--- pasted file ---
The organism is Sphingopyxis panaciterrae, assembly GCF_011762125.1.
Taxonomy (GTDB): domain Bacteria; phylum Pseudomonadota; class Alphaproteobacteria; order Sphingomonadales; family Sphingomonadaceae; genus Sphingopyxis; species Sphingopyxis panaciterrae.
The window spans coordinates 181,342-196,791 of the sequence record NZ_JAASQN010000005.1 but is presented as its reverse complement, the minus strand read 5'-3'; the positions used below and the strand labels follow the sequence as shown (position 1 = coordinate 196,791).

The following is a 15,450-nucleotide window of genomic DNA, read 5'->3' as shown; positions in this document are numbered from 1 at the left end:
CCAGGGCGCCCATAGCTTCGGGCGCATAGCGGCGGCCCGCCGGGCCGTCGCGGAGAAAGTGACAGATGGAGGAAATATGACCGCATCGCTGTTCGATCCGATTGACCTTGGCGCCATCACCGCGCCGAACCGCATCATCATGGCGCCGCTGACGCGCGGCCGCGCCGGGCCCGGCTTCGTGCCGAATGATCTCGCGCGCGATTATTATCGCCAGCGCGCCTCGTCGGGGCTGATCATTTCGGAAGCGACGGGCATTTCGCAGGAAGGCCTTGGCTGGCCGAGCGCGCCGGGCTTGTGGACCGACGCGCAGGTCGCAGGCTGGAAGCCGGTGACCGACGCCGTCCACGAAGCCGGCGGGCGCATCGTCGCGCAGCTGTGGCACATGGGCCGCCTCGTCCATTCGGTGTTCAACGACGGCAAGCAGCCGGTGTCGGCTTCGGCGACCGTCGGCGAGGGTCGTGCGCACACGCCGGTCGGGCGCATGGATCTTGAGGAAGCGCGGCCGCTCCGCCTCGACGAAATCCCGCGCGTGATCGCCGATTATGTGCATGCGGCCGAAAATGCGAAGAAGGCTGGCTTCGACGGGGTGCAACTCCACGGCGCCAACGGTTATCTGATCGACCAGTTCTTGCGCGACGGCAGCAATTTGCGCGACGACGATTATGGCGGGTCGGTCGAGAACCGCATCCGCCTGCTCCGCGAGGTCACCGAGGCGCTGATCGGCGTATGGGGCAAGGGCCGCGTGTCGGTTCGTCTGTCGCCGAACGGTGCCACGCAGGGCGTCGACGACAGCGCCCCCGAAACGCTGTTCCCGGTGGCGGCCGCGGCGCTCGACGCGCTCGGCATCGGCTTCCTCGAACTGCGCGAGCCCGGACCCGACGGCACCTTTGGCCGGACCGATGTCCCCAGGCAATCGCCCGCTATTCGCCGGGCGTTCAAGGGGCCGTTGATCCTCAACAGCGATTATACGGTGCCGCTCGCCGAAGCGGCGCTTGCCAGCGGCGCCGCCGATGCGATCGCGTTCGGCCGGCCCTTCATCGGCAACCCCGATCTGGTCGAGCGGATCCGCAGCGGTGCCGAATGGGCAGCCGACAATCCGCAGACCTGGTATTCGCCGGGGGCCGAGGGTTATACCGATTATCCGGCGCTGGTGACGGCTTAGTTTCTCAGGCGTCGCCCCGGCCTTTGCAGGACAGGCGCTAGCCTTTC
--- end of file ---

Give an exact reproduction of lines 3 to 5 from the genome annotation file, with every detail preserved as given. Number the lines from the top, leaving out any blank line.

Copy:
The window spans coordinates 181,342-196,791 of the sequence record NZ_JAASQN010000005.1 but is presented as its reverse complement, the minus strand read 5'-3'; the positions used below and the strand labels follow the sequence as shown (position 1 = coordinate 196,791).

The following is a 15,450-nucleotide window of genomic DNA, read 5'->3' as shown; positions in this document are numbered from 1 at the left end:
CCAGGGCGCCCATAGCTTCGGGCGCATAGCGGCGGCCCGCCGGGCCGTCGCGGAGAAAGTGACAGATGGAGGAAATATGACCGCATCGCTGTTCGATCCGATTGACCTTGGCGCCATCACCGCGCCGAACCGCATCATCATGGCGCCGCTGACGCGCGGCCGCGCCGGGCCCGGCTTCGTGCCGAATGATCTCGCGCGCGATTATTATCGCCAGCGCGCCTCGTCGGGGCTGATCATTTCGGAAGCGACGGGCATTTCGCAGGAAGGCCTTGGCTGGCCGAGCGCGCCGGGCTTGTGGACCGACGCGCAGGTCGCAGGCTGGAAGCCGGTGACCGACGCCGTCCACGAAGCCGGCGGGCGCATCGTCGCGCAGCTGTGGCACATGGGCCGCCTCGTCCATTCGGTGTTCAACGACGGCAAGCAGCCGGTGTCGGCTTCGGCGACCGTCGGCGAGGGTCGTGCGCACACGCCGGTCGGGCGCATGGATCTTGAGGAAGCGCGGCCGCTCCGCCTCGACGAAATCCCGCGCGTGATCGCCGATTATGTGCATGCGGCCGAAAATGCGAAGAAGGCTGGCTTCGACGGGGTGCAACTCCACGGCGCCAACGGTTATCTGATCGACCAGTTCTTGCGCGACGGCAGCAATTTGCGCGACGACGATTATGGCGGGTCGGTCGAGAACCGCATCCGCCTGCTCCGCGAGGTCACCGAGGCGCTGATCGGCGTATGGGGCAAGGGCCGCGTGTCGGTTCGTCTGTCGCCGAACGGTGCCACGCAGGGCGTCGACGACAGCGCCCCCGAAACGCTGTTCCCGGTGGCGGCCGCGGCGCTCGACGCGCTCGGCATCGGCTTCCTCGAACTGCGCGAGCCCGGACCCGACGGCACCTTTGGCCGGACCGATGTCCCCAGGCAATCGCCCGCTATTCGCCGGGCGTTCAAGGGGCCGTTGATCCTCAACAGCGATTATACGGTGCCGCTCGCCGAAGCGGCGCTTGCCAGCGGCGCCGCCGATGCGATCGCGTTCGGCCGGCCCTTCATCGGCAACCCCGATCTGGTCGAGCGGATCCGCAGCGGTGCCGAATGGGCAGCCGACAATCCGCAGACCTGGTATTCGCCGGGGGCCGAGGGTTATACCGATTATCCGGCGCTGGTGACGGCTTAGTTTCTCAGGCGTCGCCCCGGCCTTTGCAGGACAGGCGCTAGCCTTTC